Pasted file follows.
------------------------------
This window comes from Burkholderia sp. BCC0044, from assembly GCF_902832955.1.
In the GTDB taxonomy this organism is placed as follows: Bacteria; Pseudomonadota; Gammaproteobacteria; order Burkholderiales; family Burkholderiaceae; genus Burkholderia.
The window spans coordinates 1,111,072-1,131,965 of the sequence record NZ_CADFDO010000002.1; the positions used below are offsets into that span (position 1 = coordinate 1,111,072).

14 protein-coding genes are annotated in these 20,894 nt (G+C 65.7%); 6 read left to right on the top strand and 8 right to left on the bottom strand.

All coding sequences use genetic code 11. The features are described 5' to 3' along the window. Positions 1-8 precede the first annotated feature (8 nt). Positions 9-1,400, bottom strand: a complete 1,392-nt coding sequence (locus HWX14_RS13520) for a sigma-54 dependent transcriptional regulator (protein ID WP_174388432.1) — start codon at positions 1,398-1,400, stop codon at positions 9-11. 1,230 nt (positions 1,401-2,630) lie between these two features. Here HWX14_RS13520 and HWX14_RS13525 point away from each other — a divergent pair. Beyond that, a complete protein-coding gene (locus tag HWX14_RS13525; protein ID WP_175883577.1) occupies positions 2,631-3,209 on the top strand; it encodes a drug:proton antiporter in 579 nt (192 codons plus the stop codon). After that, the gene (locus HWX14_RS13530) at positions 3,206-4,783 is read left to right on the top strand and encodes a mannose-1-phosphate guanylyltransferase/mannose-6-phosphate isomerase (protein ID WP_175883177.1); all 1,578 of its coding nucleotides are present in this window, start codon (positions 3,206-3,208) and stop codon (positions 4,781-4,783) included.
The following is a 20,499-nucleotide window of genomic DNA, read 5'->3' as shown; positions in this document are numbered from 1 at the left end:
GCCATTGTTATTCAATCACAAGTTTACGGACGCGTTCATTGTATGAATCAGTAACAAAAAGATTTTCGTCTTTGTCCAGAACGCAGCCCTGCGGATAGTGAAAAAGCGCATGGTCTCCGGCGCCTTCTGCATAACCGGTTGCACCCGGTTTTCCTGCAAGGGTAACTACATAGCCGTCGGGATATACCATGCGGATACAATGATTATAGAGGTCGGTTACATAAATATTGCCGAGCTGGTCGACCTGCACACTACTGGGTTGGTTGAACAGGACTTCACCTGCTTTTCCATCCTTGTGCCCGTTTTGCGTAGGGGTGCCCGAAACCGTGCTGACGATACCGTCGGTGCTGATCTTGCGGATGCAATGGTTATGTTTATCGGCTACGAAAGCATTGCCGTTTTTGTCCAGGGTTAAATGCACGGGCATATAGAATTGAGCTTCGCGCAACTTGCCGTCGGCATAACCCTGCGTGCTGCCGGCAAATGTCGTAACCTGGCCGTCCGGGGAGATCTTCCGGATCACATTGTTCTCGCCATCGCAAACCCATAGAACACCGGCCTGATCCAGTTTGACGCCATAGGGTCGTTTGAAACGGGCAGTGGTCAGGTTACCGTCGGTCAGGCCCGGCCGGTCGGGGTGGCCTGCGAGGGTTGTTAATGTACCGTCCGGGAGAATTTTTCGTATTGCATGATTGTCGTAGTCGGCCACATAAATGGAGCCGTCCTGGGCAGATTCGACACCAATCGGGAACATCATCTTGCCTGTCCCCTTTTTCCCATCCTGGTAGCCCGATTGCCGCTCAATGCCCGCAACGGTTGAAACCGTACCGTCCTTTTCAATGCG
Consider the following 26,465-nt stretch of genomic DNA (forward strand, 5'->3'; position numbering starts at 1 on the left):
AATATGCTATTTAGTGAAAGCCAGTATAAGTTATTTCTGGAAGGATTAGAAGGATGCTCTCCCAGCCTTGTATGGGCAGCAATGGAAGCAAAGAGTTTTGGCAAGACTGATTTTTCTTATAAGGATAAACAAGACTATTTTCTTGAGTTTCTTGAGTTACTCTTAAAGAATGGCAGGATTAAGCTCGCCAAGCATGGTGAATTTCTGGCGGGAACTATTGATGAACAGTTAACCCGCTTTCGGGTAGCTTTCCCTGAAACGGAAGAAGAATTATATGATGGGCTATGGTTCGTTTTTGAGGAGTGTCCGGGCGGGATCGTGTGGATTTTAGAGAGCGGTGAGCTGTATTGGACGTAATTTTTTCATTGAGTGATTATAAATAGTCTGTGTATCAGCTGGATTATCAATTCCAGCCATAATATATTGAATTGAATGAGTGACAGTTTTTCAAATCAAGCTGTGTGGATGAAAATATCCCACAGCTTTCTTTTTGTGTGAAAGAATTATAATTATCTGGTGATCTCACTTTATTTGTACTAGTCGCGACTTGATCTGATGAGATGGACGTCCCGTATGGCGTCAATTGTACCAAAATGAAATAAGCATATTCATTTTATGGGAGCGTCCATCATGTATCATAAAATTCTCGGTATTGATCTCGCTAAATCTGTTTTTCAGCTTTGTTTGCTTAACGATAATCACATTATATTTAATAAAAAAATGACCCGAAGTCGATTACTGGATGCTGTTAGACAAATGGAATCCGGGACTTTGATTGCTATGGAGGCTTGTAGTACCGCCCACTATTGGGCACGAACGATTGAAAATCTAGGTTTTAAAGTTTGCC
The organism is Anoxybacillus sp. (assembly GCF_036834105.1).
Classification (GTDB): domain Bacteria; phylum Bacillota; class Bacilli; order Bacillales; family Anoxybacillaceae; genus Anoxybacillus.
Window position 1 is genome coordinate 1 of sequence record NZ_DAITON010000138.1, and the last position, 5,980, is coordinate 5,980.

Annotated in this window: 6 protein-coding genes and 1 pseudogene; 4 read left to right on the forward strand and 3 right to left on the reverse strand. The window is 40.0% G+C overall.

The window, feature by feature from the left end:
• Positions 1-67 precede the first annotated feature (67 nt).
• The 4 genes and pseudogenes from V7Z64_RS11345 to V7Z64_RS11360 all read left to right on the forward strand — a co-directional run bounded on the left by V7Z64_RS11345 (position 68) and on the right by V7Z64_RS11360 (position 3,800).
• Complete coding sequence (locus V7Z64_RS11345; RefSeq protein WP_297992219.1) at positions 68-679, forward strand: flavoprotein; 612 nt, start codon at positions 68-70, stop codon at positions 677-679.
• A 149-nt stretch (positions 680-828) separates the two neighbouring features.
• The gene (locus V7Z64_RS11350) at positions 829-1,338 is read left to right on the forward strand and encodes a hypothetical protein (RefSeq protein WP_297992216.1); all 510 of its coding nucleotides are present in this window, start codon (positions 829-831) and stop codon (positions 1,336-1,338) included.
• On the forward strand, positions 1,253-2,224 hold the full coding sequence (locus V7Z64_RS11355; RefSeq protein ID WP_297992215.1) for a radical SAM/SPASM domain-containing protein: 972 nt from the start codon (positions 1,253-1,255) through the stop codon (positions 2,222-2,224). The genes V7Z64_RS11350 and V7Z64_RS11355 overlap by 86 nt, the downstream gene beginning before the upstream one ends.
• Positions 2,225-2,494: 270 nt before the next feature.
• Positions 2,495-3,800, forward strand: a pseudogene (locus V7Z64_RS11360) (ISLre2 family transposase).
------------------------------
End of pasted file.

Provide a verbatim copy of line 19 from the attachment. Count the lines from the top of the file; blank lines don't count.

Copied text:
• The gene (locus V7Z64_RS11350) at positions 829-1,338 is read left to right on the forward strand and encodes a hypothetical protein (RefSeq protein WP_297992216.1); all 510 of its coding nucleotides are present in this window, start codon (positions 829-831) and stop codon (positions 1,336-1,338) included.